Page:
5 questions for equal pay advocate Deborah Eisenberg
Deborah Eisenberg started her law career as a litigator who loved the "thrill of the battle," standing up for the disadvantaged and less powerful. But sometimes, she says, it's better to talk it out when it comes to resolving disputes.
Eisenberg, a professor at the University of Maryland Francis King Carey School of Law, specializes in employment law and dispute resolutions. She serves as faculty director of the UM Carey Center for Dispute Resolution and also works as a mediator in civil and employment cases.
She also has championed equal pay for women, an issue that's drawn renewed attention recently.
Earlier this month, President Barack Obama signed two executive orders designed to close wage gaps for women and minorities who work for federal contractors. The orders coincided with National Equal Pay Day, a public awareness event symbolizing how far into 2014 women must work to earn what men did in 2013.
Eisenberg testified earlier this month before the Senate Committee on Health, Education, Labor, and Pensions in support of the Paycheck Fairness Act, legislation that fell short in a vote to move to debate in the Senate.
The act was designed to stop employers from retaliating against employees who share salary information and to make it easier to negotiate for equal pay. Opponents argued that the measure would only lead to more lawsuits against employers.
Eisenberg offered some of her views on the issue and on what it takes to resolve disputes without lawsuits.
QUESTION: When you testified on the Paycheck Fairness Act, you said that 50 years after the Equal Pay Act was passed, pay discrimination remains a serious problem for many women. How so and what are some reasons?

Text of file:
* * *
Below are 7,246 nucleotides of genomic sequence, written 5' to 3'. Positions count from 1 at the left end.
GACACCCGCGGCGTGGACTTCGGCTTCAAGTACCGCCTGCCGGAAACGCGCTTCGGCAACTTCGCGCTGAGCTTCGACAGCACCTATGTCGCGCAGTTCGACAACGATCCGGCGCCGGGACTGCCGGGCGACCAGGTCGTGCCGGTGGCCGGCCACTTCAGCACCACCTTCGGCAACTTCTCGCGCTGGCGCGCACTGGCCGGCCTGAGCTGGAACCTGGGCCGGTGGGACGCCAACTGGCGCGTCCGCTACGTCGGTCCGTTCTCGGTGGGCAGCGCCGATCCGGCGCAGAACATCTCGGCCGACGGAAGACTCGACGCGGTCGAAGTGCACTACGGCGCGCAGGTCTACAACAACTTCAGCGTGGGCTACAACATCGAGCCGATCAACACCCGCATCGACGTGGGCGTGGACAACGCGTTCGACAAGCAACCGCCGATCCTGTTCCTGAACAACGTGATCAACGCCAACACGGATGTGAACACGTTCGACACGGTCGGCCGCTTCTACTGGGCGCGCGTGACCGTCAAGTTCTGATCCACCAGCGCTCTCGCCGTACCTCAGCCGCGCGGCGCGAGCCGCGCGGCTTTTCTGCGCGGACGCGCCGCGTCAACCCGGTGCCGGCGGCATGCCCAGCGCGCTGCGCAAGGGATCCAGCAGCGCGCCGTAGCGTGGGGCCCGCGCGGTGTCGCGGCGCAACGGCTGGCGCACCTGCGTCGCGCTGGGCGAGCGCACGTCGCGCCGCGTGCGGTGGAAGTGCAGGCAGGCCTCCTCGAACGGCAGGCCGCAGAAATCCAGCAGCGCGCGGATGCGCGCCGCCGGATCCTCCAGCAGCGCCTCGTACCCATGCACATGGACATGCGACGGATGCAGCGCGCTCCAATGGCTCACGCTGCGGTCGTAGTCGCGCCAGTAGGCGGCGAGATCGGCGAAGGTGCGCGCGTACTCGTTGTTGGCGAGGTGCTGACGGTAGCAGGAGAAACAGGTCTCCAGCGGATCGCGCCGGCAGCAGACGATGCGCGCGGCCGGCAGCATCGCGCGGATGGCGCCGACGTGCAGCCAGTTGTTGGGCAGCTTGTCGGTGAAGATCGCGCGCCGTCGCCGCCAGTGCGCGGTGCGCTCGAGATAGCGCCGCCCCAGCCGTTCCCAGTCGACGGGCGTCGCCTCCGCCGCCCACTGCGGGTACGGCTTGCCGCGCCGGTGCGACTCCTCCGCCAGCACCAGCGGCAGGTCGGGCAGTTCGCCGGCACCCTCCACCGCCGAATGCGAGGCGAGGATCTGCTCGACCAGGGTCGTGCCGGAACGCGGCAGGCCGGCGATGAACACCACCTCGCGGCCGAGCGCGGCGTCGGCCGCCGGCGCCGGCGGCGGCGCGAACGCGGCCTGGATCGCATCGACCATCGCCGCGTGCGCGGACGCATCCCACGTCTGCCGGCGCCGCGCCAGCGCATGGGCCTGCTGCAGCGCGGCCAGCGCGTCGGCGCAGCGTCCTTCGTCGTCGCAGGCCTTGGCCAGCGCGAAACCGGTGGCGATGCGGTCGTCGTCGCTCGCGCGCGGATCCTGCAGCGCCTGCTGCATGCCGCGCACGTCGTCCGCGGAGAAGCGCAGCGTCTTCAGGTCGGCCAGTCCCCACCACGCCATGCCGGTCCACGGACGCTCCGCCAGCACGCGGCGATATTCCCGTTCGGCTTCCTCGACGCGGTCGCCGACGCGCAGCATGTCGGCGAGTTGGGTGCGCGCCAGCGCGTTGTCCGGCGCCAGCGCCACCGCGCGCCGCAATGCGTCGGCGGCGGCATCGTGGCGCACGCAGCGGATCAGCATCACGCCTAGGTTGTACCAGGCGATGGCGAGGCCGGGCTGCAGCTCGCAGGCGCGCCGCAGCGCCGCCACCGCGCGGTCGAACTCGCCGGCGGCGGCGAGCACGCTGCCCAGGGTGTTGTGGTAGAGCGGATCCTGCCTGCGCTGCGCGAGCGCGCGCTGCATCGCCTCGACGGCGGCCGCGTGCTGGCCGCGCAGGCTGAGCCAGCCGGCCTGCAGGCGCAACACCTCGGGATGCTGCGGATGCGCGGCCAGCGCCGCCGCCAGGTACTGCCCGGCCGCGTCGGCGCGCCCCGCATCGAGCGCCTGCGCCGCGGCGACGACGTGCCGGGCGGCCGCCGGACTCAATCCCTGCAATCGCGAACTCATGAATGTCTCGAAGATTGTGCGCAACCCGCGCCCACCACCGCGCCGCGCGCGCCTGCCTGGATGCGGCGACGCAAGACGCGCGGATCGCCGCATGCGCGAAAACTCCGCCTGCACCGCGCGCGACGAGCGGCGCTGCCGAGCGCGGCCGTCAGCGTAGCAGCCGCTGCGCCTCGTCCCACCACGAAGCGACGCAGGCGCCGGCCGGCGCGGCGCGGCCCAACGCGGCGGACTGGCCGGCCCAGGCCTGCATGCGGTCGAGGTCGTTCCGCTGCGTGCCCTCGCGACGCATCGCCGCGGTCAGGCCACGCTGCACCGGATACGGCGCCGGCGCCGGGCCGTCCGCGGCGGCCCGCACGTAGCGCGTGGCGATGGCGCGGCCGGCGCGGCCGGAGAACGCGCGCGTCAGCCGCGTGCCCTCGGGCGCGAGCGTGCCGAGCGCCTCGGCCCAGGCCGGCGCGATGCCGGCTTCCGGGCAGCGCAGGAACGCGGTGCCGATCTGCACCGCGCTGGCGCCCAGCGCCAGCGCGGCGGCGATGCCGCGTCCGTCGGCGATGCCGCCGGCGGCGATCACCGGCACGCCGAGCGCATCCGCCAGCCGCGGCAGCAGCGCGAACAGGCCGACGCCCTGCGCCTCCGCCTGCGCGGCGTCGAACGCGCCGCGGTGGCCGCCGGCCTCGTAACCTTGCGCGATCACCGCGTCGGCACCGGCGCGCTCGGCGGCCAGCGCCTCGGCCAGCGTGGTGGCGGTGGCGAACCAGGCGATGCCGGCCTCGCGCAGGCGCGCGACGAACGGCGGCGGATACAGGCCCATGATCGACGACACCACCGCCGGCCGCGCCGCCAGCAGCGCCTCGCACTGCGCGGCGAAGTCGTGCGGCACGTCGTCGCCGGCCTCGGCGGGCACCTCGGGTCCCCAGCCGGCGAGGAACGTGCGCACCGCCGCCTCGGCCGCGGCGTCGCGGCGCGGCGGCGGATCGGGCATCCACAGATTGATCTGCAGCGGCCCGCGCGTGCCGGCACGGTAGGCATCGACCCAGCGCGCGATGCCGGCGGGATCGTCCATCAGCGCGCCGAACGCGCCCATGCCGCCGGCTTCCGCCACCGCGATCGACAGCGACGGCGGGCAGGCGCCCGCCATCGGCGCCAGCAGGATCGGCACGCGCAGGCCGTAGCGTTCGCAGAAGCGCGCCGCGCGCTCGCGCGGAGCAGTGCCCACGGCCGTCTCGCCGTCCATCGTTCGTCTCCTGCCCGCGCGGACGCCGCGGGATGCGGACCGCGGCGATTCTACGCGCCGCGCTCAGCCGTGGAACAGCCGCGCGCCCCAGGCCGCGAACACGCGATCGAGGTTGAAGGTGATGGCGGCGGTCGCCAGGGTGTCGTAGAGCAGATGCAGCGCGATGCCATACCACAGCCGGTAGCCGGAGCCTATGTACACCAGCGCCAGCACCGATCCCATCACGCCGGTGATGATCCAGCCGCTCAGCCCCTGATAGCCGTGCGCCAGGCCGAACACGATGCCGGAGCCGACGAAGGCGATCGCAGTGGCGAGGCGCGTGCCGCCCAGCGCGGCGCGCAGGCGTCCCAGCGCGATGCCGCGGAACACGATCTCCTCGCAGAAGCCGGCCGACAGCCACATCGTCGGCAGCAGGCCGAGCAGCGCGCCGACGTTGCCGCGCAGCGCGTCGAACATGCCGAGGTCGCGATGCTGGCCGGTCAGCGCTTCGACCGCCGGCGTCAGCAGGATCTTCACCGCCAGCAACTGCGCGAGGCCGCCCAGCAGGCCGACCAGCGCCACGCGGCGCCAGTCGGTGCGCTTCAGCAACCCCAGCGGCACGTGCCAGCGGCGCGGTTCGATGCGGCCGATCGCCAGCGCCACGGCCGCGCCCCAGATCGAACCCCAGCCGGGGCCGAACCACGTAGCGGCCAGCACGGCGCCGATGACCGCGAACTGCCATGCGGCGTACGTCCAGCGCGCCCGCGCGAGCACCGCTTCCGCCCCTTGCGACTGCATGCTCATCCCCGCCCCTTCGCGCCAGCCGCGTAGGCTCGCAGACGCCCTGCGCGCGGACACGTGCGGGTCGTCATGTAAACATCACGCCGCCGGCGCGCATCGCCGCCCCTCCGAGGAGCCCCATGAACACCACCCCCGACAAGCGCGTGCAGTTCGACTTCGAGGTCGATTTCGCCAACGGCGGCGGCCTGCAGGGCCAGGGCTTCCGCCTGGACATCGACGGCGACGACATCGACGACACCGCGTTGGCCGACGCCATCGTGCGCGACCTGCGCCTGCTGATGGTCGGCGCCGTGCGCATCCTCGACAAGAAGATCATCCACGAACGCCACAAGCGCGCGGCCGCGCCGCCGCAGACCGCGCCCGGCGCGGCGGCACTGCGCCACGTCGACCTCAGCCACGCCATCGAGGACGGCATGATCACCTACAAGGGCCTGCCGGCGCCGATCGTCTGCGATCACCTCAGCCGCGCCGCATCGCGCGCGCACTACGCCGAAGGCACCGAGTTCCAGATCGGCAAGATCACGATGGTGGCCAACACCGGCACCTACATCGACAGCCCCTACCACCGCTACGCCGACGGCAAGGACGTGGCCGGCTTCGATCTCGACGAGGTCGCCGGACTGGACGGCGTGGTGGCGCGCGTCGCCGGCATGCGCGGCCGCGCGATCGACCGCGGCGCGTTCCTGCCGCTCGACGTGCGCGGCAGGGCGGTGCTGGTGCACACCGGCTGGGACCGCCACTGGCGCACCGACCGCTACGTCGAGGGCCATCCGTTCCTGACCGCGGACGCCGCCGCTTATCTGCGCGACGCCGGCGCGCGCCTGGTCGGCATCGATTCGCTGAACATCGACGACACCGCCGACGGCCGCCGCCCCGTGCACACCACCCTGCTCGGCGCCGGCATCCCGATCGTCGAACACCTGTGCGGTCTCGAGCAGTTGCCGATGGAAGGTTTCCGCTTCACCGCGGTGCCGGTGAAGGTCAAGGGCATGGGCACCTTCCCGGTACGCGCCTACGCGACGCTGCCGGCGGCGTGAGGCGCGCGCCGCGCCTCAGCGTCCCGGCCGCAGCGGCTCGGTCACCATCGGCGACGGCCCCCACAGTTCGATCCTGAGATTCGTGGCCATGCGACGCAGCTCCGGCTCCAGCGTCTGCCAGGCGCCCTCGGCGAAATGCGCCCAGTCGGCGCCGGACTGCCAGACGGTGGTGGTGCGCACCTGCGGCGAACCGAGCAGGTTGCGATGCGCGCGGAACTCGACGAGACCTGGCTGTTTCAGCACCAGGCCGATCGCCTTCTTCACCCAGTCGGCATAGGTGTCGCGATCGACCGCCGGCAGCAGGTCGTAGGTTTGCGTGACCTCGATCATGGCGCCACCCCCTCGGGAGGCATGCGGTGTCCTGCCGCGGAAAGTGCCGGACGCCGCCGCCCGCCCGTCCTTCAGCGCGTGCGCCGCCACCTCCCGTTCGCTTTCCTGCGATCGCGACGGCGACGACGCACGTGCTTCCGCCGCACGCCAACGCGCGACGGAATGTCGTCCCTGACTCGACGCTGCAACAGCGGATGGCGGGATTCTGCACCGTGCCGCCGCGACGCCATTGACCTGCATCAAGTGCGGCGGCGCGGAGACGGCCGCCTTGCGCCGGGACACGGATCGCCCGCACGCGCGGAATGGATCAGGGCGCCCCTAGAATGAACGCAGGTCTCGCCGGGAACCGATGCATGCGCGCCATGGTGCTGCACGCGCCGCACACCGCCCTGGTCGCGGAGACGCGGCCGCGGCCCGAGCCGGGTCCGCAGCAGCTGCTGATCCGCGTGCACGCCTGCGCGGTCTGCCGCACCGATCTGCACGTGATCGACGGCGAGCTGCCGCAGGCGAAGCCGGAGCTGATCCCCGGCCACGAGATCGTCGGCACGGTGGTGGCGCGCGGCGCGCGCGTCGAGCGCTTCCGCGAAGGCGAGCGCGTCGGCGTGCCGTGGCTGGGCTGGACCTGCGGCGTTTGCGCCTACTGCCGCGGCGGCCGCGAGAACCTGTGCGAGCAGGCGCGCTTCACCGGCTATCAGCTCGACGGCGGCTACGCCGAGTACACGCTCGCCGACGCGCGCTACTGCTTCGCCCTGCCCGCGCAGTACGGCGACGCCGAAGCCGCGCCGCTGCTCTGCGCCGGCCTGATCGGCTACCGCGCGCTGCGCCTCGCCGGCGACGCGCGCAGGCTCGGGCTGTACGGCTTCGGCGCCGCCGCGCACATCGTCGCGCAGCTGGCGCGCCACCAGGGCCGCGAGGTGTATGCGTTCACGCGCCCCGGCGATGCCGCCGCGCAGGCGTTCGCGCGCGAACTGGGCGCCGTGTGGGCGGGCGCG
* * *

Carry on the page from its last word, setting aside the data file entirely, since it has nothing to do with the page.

ANSWER: Although women have achieved great success in the workplace, gender pay discrimination between men and women performing the same work persists for several complex reasons. It is shocking some cases still involve blatant sexist attitudes that, for example, women "don't have the right equipment" to be paid as much as a man, that men deserve more pay or that mothers should not be working.
More commonly, unequal pay for equal work happens today because of pay secrecy combined with compensation practices that are overly subjective or arbitrary. Pay may be based on the happenstance of prior salaries at previous employers, rather than the qualifications and performance of employees in the new job. It's more typical today for pay to result from a negotiation process that tends to leave women with the short end of the stick for many sociological and psychological reasons. Sometimes women are prohibited from negotiating at all. Other times, negotiating can be risky for women because they may be perceived as too pushy and violate norms that women should be friendly and agreeable.
The more ambiguous pay processes are, the more likely women's pay will be lower because of unconscious biases – including a "motherhood penalty" – that can infect pay decisions even among fair-minded employers. Working fathers tend to be rewarded with more pay, and working mothers tend to earn less because of stereotypes that wives perform "extra" work and their husbands are the family "breadwinners," or that working mothers will have more "work-life" conflict and not be as committed to working hard, even when that is not true.
To top it all off, pay secrecy makes most gender pay discrimination hidden from sight. Pay disparities may start small and snowball over time, undetected and undeterred. If we had greater pay transparency, the gender pay gap would be substantially reduced or disappear.
Q: You have written about and analyzed the existing Equal Pay Act and have found it offers women an "empty promise." What do you mean?